Clinically Important Changes in Short Form 36 Health Survey Scales for Use in Rheumatoid Arthritis Clinical Trials: The Impact of Low Responsiveness
Article first published online: 24 NOV 2014
Published 2014. This article is a U.S. Government work and is in the public domain in the USA.
Arthritis Care & Research
Volume 66, Issue 12, pages 1783–1789, December 2014
How to Cite
Ward, M. M., Guthrie, L. C. and Alba, M. I. (2014), Clinically Important Changes in Short Form 36 Health Survey Scales for Use in Rheumatoid Arthritis Clinical Trials: The Impact of Low Responsiveness. Arthritis Care Res, 66: 1783–1789. doi: 10.1002/acr.22392
- Issue published online: 24 NOV 2014
- Article first published online: 24 NOV 2014
- Accepted manuscript online: 30 JUN 2014 01:48PM EST
- Manuscript Accepted: 24 JUN 2014
- Manuscript Received: 14 APR 2014
- Intramural Research Program
- NIH/National Institute of Arthritis and Musculoskeletal and Skin Diseases
Despite wide use of the Short-Form 36 (SF-36) health survey in clinical trials of rheumatoid arthritis (RA), estimates of minimum clinically important improvement (MCII) for its scales are not well-established. We estimated MCIIs for SF-36 scales in patients with active RA.
In this prospective longitudinal study, we studied 243 patients who had active RA and who completed the SF-36 before and after treatment escalation. We first assessed responsiveness with standardized response means (SRMs). For scales with adequate responsiveness (SRM ≥0.50), we used patient judgments of improvement in arthritis status as anchors for estimating MCIIs. We used receiver operating characteristic curve analysis to identify the MCIIs as the change associated with a specificity of 0.80 for improvement.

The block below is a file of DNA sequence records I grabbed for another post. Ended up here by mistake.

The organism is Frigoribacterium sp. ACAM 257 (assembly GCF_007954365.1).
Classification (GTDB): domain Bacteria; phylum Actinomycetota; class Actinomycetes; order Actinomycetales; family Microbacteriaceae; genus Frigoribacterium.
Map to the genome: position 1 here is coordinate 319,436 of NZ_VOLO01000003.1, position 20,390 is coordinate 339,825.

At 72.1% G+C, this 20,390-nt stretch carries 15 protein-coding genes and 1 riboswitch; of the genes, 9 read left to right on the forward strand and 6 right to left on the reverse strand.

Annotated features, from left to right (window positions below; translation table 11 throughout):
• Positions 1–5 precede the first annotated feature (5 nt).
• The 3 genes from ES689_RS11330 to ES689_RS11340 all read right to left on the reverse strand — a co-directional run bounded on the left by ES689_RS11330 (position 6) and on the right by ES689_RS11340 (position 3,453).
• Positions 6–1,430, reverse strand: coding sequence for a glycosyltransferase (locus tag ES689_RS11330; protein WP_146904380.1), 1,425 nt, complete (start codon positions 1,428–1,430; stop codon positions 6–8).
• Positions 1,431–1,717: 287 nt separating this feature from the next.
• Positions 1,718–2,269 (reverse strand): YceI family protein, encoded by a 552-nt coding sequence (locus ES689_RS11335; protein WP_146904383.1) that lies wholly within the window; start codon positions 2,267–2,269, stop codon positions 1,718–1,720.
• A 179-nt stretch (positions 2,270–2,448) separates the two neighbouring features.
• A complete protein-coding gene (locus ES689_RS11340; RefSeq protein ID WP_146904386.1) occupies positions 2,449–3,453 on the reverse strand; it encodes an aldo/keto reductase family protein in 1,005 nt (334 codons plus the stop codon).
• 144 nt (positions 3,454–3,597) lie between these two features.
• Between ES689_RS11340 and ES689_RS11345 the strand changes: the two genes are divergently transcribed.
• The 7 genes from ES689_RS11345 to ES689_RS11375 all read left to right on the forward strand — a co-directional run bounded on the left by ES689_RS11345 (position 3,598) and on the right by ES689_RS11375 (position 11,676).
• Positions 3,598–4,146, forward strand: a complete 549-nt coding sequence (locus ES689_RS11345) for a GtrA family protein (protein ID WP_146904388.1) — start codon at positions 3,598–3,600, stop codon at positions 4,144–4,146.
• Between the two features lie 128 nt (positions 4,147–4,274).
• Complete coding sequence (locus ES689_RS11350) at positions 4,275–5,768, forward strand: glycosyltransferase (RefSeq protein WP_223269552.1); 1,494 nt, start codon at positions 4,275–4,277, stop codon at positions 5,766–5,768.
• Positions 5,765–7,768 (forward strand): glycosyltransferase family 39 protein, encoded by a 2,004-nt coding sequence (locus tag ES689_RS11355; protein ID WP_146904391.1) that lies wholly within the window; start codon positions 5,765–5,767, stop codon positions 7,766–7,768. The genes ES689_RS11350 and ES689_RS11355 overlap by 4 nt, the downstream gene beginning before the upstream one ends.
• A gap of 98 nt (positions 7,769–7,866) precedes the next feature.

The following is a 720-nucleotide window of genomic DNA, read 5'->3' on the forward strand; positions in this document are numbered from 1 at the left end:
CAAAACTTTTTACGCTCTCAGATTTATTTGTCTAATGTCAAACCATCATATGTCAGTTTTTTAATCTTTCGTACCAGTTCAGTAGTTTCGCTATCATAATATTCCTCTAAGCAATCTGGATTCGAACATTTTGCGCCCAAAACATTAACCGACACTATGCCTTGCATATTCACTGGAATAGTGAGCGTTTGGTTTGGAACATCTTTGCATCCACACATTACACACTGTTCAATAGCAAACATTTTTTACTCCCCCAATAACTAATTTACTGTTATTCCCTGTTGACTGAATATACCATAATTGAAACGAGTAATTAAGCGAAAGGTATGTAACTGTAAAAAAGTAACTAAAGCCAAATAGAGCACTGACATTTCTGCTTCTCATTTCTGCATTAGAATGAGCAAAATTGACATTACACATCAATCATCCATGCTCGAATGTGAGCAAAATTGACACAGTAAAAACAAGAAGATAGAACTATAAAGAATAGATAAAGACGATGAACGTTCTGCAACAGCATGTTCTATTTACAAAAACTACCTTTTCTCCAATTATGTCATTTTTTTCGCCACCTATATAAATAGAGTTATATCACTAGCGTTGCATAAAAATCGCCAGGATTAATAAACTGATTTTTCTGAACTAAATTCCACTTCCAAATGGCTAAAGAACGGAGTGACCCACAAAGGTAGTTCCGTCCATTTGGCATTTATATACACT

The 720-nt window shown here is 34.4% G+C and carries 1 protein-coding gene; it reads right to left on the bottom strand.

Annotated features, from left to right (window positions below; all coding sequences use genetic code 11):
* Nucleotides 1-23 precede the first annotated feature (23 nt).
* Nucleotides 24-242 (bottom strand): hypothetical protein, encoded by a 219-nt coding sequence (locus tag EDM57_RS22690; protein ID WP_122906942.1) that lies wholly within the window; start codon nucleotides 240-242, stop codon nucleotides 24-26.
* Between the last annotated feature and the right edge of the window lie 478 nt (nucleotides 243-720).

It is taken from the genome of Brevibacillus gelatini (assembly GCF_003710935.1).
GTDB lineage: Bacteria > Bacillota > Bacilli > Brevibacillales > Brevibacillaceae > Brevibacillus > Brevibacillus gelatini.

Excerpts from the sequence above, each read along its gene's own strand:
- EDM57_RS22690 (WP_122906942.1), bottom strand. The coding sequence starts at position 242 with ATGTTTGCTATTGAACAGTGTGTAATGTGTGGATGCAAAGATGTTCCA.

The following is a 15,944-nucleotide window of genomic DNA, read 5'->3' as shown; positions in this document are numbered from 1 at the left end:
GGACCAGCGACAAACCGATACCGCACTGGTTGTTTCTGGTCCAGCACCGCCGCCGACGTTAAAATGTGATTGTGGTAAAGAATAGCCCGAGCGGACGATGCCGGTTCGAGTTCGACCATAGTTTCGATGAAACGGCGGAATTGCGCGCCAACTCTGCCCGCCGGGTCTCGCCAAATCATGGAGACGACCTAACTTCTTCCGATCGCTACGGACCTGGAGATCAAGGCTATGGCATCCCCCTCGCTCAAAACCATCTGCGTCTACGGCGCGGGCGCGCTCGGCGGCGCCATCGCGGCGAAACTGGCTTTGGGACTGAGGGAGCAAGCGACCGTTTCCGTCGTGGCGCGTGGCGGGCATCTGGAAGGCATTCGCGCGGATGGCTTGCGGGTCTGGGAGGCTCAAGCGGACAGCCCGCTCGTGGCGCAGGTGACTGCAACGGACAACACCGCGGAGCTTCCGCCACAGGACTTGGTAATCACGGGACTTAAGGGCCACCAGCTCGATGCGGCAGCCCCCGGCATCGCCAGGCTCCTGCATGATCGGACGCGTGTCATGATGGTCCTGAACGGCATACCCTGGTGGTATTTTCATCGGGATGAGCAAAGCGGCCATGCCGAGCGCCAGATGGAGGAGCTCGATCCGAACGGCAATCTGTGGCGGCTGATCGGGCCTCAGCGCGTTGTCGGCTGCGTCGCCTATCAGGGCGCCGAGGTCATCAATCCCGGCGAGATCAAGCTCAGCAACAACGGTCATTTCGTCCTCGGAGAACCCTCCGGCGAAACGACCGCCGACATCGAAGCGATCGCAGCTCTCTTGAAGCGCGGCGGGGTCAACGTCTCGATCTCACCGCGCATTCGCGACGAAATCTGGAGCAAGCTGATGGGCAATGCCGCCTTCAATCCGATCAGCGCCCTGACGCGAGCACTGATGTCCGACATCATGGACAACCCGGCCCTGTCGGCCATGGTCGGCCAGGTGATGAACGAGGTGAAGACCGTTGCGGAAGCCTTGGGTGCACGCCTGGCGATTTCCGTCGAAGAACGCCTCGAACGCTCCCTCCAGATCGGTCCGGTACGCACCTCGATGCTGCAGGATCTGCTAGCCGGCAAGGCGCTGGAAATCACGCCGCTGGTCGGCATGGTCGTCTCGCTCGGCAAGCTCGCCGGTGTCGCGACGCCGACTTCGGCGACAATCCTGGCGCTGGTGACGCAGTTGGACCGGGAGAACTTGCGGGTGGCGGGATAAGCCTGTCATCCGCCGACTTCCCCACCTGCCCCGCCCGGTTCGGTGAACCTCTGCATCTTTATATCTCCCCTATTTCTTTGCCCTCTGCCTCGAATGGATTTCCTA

Patients had substantial improvement in RA activity with treatment. However, among SF-36 scales, only the physical functioning and bodily pain scales and the physical component summary had adequate responsiveness. Using 0.80 specificity for improvement as the criterion, the MCIIs were 7.1 for the physical functioning scale, 4.9 for the bodily pain scale, and 7.2 for the physical component summary.
Low responsiveness precluded estimation of valid MCIIs for many SF-36 scales in patients with RA, particularly the scales assessing mental health. Although the SF-36 has been included in many clinical trials to broaden the assessment of health status, low responsiveness limits the interpretation of changes in its mental health–related scales.